From My Modern Met
At 102 years old, Whang-Od Oggay (who also goes by Whang-od or Maria Oggay) is helping to keep an ancient tradition alive in the Kalinga province of the Philippines. She’s the country’s oldest mambabatok, a traditional Kalinga tattooist. Each morning at dawn, Whang-Od wakes to craft a mixture of ink from pine soot and water in preparation to apply hand-tapped tattoos on the bodies of people from around the world. Although many come to see her, their journey is no small feat. Visitors make a 15-hour drive north of Manila to the mountain village of Buscalan, which is only accessible by hiking a mile from the nearest dirt road through a forest and rice terraces.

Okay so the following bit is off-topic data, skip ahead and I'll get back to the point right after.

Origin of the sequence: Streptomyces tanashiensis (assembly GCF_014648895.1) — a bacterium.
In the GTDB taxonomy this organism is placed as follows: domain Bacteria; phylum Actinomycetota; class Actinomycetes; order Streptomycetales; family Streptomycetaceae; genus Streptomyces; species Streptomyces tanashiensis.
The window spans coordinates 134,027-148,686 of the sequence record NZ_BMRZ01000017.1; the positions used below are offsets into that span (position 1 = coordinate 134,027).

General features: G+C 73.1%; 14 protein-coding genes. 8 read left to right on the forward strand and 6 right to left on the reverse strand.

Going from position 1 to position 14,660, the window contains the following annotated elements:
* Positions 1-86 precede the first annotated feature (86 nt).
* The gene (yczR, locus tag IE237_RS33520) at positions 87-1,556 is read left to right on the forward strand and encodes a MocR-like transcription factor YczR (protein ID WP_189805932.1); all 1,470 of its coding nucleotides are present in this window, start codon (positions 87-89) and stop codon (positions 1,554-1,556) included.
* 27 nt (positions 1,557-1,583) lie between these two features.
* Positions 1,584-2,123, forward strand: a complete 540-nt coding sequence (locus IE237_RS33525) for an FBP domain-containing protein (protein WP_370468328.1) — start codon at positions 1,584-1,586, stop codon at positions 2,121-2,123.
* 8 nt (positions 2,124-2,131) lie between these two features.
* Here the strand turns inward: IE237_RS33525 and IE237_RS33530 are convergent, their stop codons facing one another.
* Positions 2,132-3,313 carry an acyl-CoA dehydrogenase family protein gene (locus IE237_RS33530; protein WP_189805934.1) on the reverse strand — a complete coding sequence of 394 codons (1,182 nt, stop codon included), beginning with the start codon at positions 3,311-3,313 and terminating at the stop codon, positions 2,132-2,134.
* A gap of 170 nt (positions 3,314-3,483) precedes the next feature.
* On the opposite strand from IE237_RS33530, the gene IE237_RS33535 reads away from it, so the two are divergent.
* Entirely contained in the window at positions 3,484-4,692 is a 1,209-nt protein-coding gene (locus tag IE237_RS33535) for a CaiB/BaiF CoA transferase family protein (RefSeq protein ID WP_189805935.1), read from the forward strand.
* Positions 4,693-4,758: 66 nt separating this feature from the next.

Whang-Od inks multiple tattoos a day using a few tools—a thorn from a pomelo tree, a foot-long bamboo stick, coal, and water. The handmade ink is tapped deep into the skin using the thorn and bamboo to push it in. The results are permanent motifs that range from lines to simple shapes to tribal prints to animals. Each carries meanings such as strength, beauty, and fertility.
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